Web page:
According to (2), ::max(7,42) should call max<int> by argument deduction.

No. Think about it, to do overload resolution (aka, to pick the best match), the compiler first needs to know all available overloads and be able to compare them. Note how a function template by itself is not a valid function, it first needs to be instantiated to create a real function.

This means that first, the compiler looks after all function templates named max, tries template argument deduction for every one of them, and then does overload resolution on the instantiated functions together with the non-template functions.

Here's a visualization of the functions (leaving out cv-qualifiers for brevity):

                    int max(int, int);
template<class Arg> Arg max(Arg, Arg);
template<class Arg> Arg max(Arg, Arg, Arg);

Let's walk through the invokation ::max(7, 42).

First, the compiler sees that there are three candidate functions. However, it can't just compare the first overload of max to the other two - that'd be like comparing apples and oranges. Instead, it first needs to "stamp out" a real function from the function template blue-prints. This happens, in our case, through template argument deduction:

int max(int, int); // originally non-template
int max(int, int); // originally template
int max(int, int, int); // not enough arguments, invalid

With the third overload being thrown out thanks to mismatching argument / parameter counts, we're down to two. From a perspective of overload resolution, both are equal - but wait! Now a certain rule steps in that says:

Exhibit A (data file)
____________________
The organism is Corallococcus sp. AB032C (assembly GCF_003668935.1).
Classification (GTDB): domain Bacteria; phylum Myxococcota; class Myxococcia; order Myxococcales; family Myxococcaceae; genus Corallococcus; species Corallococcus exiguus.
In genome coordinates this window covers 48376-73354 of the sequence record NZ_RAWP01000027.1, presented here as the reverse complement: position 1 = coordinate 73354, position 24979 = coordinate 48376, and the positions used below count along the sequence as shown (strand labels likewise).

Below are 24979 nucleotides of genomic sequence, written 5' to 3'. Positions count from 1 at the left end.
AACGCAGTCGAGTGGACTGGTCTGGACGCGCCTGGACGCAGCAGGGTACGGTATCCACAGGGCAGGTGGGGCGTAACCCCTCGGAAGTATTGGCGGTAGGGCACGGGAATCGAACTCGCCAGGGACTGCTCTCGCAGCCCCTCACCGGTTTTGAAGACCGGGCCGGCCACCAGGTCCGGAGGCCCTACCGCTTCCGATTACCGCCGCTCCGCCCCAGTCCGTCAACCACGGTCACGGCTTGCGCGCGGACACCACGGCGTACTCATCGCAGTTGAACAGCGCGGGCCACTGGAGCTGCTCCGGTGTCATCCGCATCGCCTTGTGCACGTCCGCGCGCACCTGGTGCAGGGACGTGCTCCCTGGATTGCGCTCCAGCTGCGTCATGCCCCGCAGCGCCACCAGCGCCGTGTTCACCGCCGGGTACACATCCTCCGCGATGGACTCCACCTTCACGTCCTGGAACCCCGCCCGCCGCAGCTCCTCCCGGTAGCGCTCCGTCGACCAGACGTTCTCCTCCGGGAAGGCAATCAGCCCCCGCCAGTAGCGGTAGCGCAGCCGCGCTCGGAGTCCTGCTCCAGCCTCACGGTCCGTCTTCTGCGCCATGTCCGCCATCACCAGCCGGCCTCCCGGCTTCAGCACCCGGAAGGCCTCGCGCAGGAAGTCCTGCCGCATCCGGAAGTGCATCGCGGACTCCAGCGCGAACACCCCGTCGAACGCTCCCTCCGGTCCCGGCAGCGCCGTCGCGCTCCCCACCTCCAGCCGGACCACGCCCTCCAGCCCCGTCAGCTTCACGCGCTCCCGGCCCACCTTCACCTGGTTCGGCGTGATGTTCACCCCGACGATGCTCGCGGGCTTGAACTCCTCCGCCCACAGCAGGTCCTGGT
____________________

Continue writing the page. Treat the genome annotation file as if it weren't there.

§13.3.3 [over.match.best] p1

[...] Given these definitions, a viable function F1 is defined to be a better function than another viable function F2 if [...]:

  • F1 is a non-template function and F2 is a function template specialization,
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Per Paragraph 13.3.3/1 ("Best Viable Function" in the context of overload resolution) of the C++11 Standard:

Define ICSi(F) as follows:

— if F is a static member function, ICS1 (F) is defined such that ICS1 (F) is neither better nor worse than ICS1 (G) for any function G, and, symmetrically, ICS1 (G) is neither better nor worse than ICS1 (F)132; otherwise,

— let ICSi(F) denote the implicit conversion sequence that converts the i-th argument in the list to the type of the i-th parameter of viable function F. 13.3.3.1 defines the implicit conversion sequences and 13.3.3.2 defines what it means for one implicit conversion sequence to be a better conversion sequence or worse conversion sequence than another.

Given these definitions, a viable function F1 is defined to be a better function than another viable function F2 if for all arguments i, ICSi(F1) is not a worse conversion sequence than ICSi(F2), and then

— for some argument j, ICSj(F1) is a better conversion sequence than ICSj(F2), or, if not that,

— the context is an initialization by user-defined conversion (see 8.5, 13.3.1.5, and 13.3.1.6) and the standard conversion sequence from the return type of F1 to the destination type (i.e., the type of the entity being initialized) is a better conversion sequence than the standard conversion sequence from the return type of F2 to the destination type. [...]

F1 is a non-template function and F2 is a function template specialization, or, if not that,

— F1 and F2 are function template specializations, and the function template for F1 is more specialized than the template for F2 according to the partial ordering rules described in 14.5.6.2.

This means that in the context of overload resolution, when a function generated by instantiating a function template (therefore, after type deduction) is an equally good match as a non-template function, the non-template function is preferred.